But they took no action to shield Iran against Trump's sanctions clampdown as Tehran has demanded in exchange for returning to full compliance with the 2015 deal.

Ayatollah Ali Khamenei, Iran's ultimate authority, accused Britain, Germany and France of failing to uphold obligations under the deal to restore Iranian access to global trade, especially for Tehran's oil exports blocked by US sanctions.

"According to our foreign minister, Europe made 11 commitments, none of which they abided by. We abided by our commitments and even beyond them. Now that we've begun to reduce our commitments, they oppose it. How insolent! You didn't abide by your commitments!" Khamenei said, according to his website.

"We have started to reduce our commitments and this trend shall continue," Khamenei said in remarks carried by state television.

Impasse

He has previously upbraided European powers for not standing up to Trump and circumventing his sanctions noose. Russia and China are also parties to the accord.

But it was the first time Khamenei explicitly pledged to press ahead with breaches of the nuclear deal, spurning European appeals to Iran to restore limits on enrichment aimed at obviating any dash to development of atomic bombs.

"So far, efforts to win gestures from Iran to de-escalate the crisis are not succeeding (as) Tehran is demanding the lifting of sanctions on its oil and banking sectors first," a European diplomatic source told Reuters.

Iran denies any intent to acquire nuclear weapons, and has said all its breaches could be reversed if Washington returned to the deal and its economic dividends were realised. Tehran has accused Washington of waging "economic war".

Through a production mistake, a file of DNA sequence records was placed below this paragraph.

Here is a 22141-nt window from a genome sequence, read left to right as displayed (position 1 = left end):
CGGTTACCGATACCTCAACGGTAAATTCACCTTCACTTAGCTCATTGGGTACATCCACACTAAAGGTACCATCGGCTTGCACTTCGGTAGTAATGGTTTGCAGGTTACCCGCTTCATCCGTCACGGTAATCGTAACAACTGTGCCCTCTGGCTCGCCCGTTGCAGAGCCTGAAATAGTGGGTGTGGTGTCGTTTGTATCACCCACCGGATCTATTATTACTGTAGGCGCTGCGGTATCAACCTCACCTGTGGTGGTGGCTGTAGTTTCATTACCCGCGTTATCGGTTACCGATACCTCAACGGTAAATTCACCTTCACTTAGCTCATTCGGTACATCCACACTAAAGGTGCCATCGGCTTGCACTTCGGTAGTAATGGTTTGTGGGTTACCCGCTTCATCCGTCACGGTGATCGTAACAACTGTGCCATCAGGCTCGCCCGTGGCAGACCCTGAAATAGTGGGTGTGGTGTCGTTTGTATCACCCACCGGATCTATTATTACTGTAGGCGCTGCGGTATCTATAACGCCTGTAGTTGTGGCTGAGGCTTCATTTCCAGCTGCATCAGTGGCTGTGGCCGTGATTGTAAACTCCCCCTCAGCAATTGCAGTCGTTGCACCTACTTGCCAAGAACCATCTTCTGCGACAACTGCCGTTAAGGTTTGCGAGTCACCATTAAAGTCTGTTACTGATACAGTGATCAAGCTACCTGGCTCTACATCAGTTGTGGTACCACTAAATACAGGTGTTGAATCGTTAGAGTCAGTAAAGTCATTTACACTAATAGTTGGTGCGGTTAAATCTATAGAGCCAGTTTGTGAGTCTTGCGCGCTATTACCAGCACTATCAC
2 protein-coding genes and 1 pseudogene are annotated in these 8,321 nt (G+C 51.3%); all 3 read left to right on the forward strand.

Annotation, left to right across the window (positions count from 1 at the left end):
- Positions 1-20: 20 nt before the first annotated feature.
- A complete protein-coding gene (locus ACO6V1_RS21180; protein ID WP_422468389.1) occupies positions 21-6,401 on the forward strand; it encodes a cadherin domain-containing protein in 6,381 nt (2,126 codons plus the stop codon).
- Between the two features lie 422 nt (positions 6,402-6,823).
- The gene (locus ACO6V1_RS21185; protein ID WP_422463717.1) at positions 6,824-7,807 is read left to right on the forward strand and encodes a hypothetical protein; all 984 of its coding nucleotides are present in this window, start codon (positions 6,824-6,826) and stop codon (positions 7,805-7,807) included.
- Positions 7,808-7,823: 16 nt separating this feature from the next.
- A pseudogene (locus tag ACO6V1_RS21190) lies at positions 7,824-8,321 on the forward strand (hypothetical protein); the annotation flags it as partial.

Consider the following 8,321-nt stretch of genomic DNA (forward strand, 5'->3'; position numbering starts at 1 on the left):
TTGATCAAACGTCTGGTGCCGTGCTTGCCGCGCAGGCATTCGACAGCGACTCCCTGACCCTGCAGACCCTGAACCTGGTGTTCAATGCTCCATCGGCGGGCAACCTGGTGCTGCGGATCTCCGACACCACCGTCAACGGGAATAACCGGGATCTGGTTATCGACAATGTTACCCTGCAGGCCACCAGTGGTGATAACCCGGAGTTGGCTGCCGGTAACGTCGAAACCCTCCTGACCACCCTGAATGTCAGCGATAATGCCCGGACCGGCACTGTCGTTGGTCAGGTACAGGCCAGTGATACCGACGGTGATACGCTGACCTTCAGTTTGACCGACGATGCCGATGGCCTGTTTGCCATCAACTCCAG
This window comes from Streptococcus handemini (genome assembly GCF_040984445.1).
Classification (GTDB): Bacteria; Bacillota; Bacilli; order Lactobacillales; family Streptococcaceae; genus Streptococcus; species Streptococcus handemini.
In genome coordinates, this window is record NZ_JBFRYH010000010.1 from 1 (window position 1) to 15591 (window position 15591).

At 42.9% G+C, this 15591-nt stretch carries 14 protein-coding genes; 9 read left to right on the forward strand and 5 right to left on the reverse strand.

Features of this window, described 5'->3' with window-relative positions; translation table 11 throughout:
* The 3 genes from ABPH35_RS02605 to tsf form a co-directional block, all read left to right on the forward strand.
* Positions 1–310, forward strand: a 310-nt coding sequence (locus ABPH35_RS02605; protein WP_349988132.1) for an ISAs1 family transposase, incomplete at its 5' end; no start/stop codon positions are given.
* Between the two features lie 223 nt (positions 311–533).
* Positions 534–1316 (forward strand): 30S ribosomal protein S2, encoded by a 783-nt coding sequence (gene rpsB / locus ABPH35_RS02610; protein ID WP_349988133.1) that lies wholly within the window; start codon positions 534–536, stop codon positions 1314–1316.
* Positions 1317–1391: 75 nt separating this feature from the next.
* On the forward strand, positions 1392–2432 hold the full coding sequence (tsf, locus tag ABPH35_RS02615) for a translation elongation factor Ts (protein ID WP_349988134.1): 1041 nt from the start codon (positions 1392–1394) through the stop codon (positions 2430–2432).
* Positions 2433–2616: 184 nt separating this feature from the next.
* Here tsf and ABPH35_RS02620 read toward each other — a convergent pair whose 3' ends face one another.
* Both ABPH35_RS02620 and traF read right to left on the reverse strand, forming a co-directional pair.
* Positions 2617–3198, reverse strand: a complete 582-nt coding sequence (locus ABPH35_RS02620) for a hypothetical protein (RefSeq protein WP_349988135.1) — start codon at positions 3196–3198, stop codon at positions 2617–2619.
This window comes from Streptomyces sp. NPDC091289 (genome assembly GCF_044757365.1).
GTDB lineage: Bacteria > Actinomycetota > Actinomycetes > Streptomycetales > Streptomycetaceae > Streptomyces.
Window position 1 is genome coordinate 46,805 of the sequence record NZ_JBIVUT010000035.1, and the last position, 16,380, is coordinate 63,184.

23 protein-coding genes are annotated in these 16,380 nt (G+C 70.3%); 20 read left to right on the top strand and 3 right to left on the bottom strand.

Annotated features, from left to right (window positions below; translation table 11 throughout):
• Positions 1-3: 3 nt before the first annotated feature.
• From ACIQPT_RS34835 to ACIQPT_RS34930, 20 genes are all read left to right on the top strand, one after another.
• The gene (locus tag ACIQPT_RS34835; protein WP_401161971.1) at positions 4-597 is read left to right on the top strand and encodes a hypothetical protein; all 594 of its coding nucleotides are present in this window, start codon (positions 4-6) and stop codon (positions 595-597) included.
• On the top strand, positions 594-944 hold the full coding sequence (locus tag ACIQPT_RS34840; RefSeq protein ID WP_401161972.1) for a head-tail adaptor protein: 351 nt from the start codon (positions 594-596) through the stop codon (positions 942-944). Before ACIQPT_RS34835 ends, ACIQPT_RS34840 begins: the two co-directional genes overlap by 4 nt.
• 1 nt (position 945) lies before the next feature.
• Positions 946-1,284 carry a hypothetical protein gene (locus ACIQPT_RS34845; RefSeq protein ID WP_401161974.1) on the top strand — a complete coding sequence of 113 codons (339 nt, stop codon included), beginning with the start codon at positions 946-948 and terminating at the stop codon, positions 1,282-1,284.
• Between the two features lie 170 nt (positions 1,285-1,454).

"Western governments' major vice is their arrogance," Khamenei said. "If the country opposing them is a weak one, their arrogance works. But if it's a country that knows and stands up against them, they will be defeated."

IAEA inspectors last week confirmed Iran is now enriching uranium to 4.5% fissile purity, above the 3.67% limit set by its deal, the second breach in as many weeks after Tehran exceeded limits on its stock of low-enriched uranium.

The level at which Iran is now refining uranium is still well below the 20% purity of enrichment Iran reached before the deal, and the 90% needed to yield bomb-grade nuclear fuel. Low-enriched uranium provides fuel for civilian power plants.

"Piracy"

Khamenei also said Iran would respond to Britain's "piracy" over the seizure in early July of an Iranian oil tanker in Gibraltar. (Full Story)

"Evil Britain commits piracy and steals our ship ... and gives it a legal appearance. The Islamic Republic...will not leave this wickedness unanswered and will respond to it at an appropriate time and place,” Khamenei said.

Following his remarks, a spokesman for British Prime Minister Theresa May said an escalation of tensions between Western states and Iran was in no one's interest. "...We have repeatedly stressed that to the Iranians," the spokesman said.

Iran has called on Britain to immediately release its oil tanker, which was detained by British Royal Marines on the suspicion that it was breaking European sanctions by taking oil to Tehran's close ally Syria.

The affair has stoked tension in the Gulf, with Britain saying on July 11 that it had fended off Iranian ships that tried to block a British tanker heading through the area. Later on Tuesday, Britain said it would send a third warship - a frigate - to the Gulf, although it denied the move was related to the current Iran crisis.